36 Pages Posted: 17 Jun 2013
Date Written: May 2, 2013
Although economic and social relationships can involve deception (Gneezy 2005), such relationships are often governed by informal contracts that require trust (Berg et al.1995). While important advances have been made concerning deception in economics, the research has focused little on written forms of communication. Are there certain systematic cues that signal written communications as dishonest? Are those signals accurately detected and used by message receivers? We fill this gap by studying messages written in a novel three-person trust game; (we call it the “Mistress Game”). We find that: (1) messages that use encompassing terms, or a greater number of words, are significantly more likely to be viewed as promises; and (2) promises that mention money are significantly more likely to be trusted. Notwithstanding the latter finding, we find senders who mention money within their promises to be significantly less likely to keep their word than those who do not; observers respond to cues but in the wrong way.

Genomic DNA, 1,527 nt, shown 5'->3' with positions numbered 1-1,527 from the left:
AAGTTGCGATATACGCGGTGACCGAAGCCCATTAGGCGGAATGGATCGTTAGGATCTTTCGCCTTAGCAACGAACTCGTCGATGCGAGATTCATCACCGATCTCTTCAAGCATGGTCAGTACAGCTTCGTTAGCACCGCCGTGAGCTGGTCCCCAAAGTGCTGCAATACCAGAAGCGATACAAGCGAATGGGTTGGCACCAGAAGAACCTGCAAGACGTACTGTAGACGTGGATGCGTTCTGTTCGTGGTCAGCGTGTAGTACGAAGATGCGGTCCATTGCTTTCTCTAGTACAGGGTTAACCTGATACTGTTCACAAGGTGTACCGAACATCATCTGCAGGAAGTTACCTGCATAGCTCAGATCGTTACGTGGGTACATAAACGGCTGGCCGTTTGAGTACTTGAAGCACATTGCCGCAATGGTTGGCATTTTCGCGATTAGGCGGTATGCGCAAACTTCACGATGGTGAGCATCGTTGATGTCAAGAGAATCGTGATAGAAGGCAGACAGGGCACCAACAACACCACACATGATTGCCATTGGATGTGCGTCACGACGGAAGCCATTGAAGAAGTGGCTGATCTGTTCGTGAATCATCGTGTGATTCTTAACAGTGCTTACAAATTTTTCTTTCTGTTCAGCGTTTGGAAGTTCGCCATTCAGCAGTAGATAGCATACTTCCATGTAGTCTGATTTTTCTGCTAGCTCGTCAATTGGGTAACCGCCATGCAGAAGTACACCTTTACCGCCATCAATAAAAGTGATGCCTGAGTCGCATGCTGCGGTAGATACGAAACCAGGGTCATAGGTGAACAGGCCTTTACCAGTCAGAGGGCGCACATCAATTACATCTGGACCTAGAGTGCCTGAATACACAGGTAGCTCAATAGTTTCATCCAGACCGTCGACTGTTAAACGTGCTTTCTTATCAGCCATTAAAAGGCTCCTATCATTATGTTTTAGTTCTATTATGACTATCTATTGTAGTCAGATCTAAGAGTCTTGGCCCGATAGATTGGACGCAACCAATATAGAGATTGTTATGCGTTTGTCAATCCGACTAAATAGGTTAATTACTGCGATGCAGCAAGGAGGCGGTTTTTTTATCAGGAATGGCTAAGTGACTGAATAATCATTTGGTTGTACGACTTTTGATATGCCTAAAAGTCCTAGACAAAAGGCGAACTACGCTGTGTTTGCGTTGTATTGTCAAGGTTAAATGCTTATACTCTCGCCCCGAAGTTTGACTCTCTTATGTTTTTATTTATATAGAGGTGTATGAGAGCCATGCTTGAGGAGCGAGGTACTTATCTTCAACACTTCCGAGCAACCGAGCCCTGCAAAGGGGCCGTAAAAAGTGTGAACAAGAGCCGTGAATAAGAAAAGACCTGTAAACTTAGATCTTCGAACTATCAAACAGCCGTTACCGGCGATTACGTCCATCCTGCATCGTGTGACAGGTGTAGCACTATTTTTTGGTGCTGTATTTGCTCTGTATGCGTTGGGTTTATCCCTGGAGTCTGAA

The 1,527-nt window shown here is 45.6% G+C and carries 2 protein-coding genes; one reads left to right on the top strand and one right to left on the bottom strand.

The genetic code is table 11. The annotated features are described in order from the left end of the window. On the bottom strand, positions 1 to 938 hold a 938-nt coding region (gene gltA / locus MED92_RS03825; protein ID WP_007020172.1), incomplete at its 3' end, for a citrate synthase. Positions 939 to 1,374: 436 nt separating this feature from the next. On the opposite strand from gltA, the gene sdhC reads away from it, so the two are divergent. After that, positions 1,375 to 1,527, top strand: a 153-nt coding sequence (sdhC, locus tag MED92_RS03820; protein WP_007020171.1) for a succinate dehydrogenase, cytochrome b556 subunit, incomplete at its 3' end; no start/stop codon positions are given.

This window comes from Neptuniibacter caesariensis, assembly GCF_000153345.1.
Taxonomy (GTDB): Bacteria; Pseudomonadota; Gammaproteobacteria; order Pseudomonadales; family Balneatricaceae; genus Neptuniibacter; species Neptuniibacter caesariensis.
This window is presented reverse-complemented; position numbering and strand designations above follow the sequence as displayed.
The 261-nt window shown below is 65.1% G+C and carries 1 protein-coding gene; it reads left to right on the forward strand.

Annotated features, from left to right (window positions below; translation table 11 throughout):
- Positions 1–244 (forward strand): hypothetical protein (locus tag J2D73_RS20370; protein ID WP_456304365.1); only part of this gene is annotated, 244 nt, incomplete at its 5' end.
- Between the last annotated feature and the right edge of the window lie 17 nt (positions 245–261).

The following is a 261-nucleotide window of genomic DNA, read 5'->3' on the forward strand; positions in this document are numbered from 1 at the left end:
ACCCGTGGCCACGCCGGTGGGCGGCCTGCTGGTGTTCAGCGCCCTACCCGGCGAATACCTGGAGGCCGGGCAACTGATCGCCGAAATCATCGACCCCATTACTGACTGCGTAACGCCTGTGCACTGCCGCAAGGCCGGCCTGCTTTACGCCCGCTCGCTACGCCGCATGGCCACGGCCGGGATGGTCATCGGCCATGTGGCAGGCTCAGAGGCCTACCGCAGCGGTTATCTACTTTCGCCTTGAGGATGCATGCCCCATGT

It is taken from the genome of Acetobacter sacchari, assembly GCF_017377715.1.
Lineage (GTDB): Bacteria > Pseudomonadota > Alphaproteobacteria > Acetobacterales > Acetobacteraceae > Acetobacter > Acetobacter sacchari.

Suggested Citation: Suggested Citation
Chen, Jingnan and Houser, Daniel, Promises and Lies: Can Observers Detect Deception (May 2, 2013). GMU Interdisciplinary Center for Economic Science Department of Economics Paper No. 13-14. Available at SSRN: https://ssrn.com/abstract=2280211 or http://dx.doi.org/10.2139/ssrn.2280211